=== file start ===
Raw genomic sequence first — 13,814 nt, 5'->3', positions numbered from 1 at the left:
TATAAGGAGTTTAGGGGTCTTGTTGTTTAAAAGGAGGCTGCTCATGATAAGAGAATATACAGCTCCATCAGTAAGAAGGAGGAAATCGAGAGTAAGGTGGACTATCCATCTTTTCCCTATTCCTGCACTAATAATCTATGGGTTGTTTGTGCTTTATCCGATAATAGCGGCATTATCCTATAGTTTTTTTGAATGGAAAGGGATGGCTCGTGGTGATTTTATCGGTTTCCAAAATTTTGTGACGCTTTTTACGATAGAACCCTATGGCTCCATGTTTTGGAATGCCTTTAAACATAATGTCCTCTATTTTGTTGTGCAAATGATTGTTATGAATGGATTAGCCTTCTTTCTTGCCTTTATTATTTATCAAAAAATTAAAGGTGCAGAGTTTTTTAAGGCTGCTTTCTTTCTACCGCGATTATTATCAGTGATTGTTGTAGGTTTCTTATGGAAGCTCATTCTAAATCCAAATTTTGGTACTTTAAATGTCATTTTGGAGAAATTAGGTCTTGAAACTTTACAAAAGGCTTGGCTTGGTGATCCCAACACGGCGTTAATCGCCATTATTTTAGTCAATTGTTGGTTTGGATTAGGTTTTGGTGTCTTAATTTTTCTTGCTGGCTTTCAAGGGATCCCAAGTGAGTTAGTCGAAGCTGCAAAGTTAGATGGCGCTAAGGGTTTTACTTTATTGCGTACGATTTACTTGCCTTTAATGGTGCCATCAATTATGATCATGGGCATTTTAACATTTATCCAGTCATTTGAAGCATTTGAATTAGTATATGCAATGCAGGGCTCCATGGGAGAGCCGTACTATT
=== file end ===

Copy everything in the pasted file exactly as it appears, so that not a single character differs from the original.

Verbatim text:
Raw genomic sequence first — 13,814 nt, 5'->3', positions numbered from 1 at the left:
TATAAGGAGTTTAGGGGTCTTGTTGTTTAAAAGGAGGCTGCTCATGATAAGAGAATATACAGCTCCATCAGTAAGAAGGAGGAAATCGAGAGTAAGGTGGACTATCCATCTTTTCCCTATTCCTGCACTAATAATCTATGGGTTGTTTGTGCTTTATCCGATAATAGCGGCATTATCCTATAGTTTTTTTGAATGGAAAGGGATGGCTCGTGGTGATTTTATCGGTTTCCAAAATTTTGTGACGCTTTTTACGATAGAACCCTATGGCTCCATGTTTTGGAATGCCTTTAAACATAATGTCCTCTATTTTGTTGTGCAAATGATTGTTATGAATGGATTAGCCTTCTTTCTTGCCTTTATTATTTATCAAAAAATTAAAGGTGCAGAGTTTTTTAAGGCTGCTTTCTTTCTACCGCGATTATTATCAGTGATTGTTGTAGGTTTCTTATGGAAGCTCATTCTAAATCCAAATTTTGGTACTTTAAATGTCATTTTGGAGAAATTAGGTCTTGAAACTTTACAAAAGGCTTGGCTTGGTGATCCCAACACGGCGTTAATCGCCATTATTTTAGTCAATTGTTGGTTTGGATTAGGTTTTGGTGTCTTAATTTTTCTTGCTGGCTTTCAAGGGATCCCAAGTGAGTTAGTCGAAGCTGCAAAGTTAGATGGCGCTAAGGGTTTTACTTTATTGCGTACGATTTACTTGCCTTTAATGGTGCCATCAATTATGATCATGGGCATTTTAACATTTATCCAGTCATTTGAAGCATTTGAATTAGTATATGCAATGCAGGGCTCCATGGGAGAGCCGTACTATT